What words to say at a grandmother’s deathbed? The simplest.
Posted in , Mar 31, 2016
This post from my friend Carol Hatcher so touched my heart. I asked her if I could share it with all of you. (You might want to grab a tissue!)
What do you say when you know your words could be the last? Do you choose poignant ones and drop each one like a well-chosen bulb left to grow long after you’ve gone? Or do you carry on as usual and savor one, last, everyday conversation about your evening plans and the weather?
How do you walk from a room knowing when you see them again it may be on the other side of heaven? Do you walk out waving and crying and shouting “I love you”? Or do you leave them with a touch of the hand and a sigh, and exit with your wet eyes straight ahead?
I stood next to my grandmother’s bed, reached over the rail and held her hand. Her long bony fingers felt small in mine. Her skin was like the tissue paper, thin and wrinkly. I stared at the veins on top of her hand and cried.
“Don’t cry for me.” Her words broke the silence. No tears had fallen to alert her to my distress, and her dimmed eyes couldn’t see my face, but she knew. She always has.
“I’m crying for me, Grandmother,” I told her. “I’m going to miss you.” Just minutes before, she told me she was going to die. “Maybe, tonight,” she said. I couldn’t take it in. Ninety-four was a long life, but when is it ever easy to say goodbye? I stared at her, wanting to say so much.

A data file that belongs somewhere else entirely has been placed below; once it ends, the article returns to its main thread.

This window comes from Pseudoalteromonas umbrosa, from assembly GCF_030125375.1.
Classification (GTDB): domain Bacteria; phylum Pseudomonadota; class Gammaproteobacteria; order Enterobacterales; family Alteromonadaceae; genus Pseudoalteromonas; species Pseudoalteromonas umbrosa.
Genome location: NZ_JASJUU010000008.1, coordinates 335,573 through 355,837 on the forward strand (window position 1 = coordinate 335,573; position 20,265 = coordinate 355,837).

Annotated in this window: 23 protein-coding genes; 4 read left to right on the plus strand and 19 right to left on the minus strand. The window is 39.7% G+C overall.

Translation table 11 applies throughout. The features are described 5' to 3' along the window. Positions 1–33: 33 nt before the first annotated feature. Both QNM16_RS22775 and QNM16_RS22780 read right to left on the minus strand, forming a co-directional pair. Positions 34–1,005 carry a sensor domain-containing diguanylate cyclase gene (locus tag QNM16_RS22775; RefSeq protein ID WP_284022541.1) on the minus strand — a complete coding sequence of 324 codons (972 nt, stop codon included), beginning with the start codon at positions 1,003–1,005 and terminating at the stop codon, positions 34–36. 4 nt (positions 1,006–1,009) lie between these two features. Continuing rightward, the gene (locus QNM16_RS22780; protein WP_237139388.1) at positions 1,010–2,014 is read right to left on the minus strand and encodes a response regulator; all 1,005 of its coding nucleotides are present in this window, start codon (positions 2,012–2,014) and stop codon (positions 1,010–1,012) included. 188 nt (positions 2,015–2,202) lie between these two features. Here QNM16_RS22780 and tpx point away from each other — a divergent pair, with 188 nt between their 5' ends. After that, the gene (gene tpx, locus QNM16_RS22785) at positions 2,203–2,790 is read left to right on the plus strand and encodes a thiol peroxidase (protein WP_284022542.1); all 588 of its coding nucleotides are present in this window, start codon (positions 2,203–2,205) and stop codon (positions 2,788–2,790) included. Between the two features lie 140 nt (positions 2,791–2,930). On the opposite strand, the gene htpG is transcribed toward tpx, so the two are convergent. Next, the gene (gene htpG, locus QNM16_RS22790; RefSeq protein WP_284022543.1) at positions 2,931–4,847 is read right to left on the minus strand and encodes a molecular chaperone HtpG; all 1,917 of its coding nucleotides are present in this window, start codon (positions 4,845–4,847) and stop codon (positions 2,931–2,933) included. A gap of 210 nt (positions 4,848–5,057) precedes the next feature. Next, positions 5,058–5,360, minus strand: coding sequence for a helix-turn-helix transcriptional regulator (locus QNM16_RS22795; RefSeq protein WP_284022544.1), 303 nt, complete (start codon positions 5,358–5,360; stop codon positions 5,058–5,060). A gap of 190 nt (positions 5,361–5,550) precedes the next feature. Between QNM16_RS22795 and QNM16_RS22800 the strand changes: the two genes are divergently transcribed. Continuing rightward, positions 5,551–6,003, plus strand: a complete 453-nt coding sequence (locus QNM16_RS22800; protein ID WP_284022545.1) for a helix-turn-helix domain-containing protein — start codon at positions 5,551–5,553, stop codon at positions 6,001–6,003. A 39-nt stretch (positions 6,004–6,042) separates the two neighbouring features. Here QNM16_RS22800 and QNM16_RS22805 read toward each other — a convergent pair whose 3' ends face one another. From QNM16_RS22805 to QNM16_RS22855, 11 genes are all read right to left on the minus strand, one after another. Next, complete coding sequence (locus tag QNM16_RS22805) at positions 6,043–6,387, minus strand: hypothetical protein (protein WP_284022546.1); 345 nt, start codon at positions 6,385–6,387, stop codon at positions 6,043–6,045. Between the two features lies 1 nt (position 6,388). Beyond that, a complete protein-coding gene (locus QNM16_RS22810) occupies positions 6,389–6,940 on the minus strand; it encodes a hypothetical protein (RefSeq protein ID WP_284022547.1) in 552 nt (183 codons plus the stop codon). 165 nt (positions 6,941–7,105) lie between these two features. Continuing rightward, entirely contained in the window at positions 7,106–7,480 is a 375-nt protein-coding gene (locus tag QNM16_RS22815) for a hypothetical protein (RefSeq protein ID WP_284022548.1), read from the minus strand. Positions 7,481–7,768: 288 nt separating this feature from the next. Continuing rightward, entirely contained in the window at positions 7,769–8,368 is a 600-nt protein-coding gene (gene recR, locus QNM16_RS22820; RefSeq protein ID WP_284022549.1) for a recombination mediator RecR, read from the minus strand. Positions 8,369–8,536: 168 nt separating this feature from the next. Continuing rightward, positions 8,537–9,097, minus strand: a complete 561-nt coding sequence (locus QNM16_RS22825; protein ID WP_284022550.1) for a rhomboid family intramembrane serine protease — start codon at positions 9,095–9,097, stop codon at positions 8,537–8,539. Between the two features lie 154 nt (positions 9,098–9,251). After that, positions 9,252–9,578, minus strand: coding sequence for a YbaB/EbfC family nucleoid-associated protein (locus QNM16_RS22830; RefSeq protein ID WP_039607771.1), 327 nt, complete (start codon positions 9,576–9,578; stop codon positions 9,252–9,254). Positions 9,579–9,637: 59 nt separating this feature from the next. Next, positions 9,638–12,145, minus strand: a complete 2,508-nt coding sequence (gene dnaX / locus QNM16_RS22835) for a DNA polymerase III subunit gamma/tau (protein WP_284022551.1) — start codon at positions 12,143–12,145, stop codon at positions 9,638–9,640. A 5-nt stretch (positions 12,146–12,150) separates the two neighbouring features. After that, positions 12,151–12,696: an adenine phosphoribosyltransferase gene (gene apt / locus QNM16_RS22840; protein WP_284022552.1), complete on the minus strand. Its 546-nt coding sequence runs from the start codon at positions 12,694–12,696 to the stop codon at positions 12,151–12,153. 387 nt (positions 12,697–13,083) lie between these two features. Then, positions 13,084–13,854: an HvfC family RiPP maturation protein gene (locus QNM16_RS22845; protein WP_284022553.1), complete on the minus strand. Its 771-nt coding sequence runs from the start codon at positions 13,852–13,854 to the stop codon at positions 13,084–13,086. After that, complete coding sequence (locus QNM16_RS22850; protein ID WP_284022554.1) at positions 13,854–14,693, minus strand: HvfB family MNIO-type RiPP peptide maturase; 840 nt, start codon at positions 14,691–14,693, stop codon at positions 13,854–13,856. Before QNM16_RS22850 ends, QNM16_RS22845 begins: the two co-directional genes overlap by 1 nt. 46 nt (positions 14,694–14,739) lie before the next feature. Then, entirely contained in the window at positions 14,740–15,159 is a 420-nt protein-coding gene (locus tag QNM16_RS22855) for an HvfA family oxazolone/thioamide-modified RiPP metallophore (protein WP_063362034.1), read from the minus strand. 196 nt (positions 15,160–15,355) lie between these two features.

She squeezed my hand and said, “I’ll be with you all the time. Grandmother will always be looking over you. If you need me, just call and know I’ll be sending you my love.”
I wanted to throw myself across her bed and weep. My pregnant belly, her high bed rail, the monitors she was hooked to, and my dignity kept me from it. “I’m ready to go,” she said. “I’ll just close my eyes and when I open them again, I’ll be face-to-face with Jesus.”
She wasn’t scared, but I was. Scared of the unknown. What would we do without her?
I finally rested in a chair not far away and watched her as she slept. I thought of her many stories of growing up during The Depression, how to bake the best chess bars, tales of my papaw and she when they married. I remembered the time I ran away–to her house, a mere two homes away from mine.
“Just let her stay,” I recalled her telling my mother when she came for me. “She needs some time with Grandmother and Papaw.”
I thought of all the times I’d called her when I was upset, and she filled me with encouragement and wisdom. She has loved and lived with passion. I watched as the nurse came in to check her vitals and wondered if she realized what a living legacy was lying in that bed with white curly hair and wrinkles.
I desperately wanted to tell the nurse, “This isn’t just any 94-year-old lady. This is…” I wondered how I would finish the sentence. What words would convey exactly how I felt? Which ones would describe her life?
I looked up at the nurse, stroked the wrinkled forehead in front of me, and said it the way I knew best, “This is my grandmother.”
Her children arise and call her blessed. (Proverbs 31:28, NIV)